Appendix 7: Supplementary written evidence
on Clause 2 from Mr Mark Harper MP |
CLAUSE 2 OF THE DRAFT HOUSE OF LORDS BILL
Paper from the Minister for Political and Constitutional
1. This paper explains the Government's thinking
in drafting clause 2 of the draft House of Lords Bill, and the
alternatives that were considered.
2. The Government has agreed that, in principle,
there should be no fundamental change to the relationship between
the two chambers and the House of Commons should retain its primacy.
3. The draft Bill deals with membership of the reformed
House of Lords and the Government has made clear that it does
not propose to change its functions. It will continue to scrutinise
legislation, hold the government to account and conduct wider
investigations. The Government does not intend to change the powers,
rights, privileges or jurisdiction of the House of Lords (with
limited exceptions eg new power to expel members).
4. However, a reformed House of Lords with an electoral
mandate could be more assertive. The Government does not believe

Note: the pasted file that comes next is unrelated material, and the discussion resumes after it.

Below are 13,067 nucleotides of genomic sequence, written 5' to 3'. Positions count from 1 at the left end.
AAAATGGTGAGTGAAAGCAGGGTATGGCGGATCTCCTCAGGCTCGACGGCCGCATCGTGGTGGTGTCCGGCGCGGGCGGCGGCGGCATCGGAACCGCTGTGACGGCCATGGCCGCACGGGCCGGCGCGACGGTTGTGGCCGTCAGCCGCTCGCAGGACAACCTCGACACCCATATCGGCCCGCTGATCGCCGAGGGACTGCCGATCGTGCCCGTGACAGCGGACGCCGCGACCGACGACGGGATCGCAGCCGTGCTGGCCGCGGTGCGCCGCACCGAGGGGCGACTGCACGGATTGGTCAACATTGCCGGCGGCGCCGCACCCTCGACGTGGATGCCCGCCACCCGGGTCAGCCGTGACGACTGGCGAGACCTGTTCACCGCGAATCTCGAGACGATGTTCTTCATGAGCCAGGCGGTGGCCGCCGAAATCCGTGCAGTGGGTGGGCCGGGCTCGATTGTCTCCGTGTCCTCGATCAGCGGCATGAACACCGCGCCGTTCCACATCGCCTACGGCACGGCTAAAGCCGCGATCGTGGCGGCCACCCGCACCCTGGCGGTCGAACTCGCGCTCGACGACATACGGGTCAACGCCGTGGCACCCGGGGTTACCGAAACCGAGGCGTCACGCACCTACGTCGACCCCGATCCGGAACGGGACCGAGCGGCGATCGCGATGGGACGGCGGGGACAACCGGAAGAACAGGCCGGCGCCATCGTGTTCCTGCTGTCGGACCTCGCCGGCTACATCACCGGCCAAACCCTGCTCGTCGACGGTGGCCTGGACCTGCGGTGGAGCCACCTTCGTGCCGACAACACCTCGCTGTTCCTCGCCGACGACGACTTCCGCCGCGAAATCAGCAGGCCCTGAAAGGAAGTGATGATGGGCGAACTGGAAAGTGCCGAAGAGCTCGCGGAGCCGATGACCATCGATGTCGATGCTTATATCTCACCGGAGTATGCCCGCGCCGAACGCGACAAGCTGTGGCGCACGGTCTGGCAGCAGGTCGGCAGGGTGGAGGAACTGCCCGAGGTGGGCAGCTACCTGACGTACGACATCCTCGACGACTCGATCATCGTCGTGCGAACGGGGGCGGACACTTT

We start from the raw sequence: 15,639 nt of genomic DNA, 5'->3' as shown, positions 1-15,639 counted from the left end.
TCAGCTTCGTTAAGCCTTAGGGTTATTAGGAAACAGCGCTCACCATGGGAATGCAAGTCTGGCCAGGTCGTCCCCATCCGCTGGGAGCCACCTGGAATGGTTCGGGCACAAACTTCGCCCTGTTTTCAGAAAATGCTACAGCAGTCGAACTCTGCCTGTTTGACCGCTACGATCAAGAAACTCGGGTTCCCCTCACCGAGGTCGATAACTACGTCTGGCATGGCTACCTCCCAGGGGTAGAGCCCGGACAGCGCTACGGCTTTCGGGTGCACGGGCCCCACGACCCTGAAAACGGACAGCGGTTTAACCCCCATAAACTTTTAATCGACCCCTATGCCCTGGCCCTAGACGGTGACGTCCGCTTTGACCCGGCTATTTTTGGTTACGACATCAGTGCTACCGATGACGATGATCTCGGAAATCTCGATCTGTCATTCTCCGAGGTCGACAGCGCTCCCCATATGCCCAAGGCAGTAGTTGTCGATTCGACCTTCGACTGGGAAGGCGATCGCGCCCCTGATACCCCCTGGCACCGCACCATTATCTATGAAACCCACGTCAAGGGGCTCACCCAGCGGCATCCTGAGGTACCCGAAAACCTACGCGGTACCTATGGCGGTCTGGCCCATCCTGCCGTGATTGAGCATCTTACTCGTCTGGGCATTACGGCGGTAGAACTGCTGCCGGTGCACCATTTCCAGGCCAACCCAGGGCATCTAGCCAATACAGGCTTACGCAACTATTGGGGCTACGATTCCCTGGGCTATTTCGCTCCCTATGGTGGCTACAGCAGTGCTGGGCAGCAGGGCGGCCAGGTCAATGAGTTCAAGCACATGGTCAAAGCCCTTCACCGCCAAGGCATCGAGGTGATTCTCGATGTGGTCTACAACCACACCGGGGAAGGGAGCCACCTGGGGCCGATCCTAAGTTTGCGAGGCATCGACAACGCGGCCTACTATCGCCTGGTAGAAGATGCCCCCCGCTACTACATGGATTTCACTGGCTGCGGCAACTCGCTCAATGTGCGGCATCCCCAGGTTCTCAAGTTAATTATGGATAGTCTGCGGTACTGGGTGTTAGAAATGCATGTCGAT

that that is incompatible with maintaining primacy of the House
of Commons or that conventions would not be able to develop to
deal with a new situation
5. The primacy of the Commons is not simply a matter
of convention and of the Parliament Acts of 1911 and 1949. It
is not only the conventions governing the relationship between
the Houses which are relevant to primacy. Primacy also rests in
the fact that the Prime Minister and most of the Government of
the day are drawn from the House of Commons. The whole of the
House of Commons will be renewed at each election, and that will
clearly be the election through which the Government is chosen.
Only a proportion of the House of Lords will be elected at each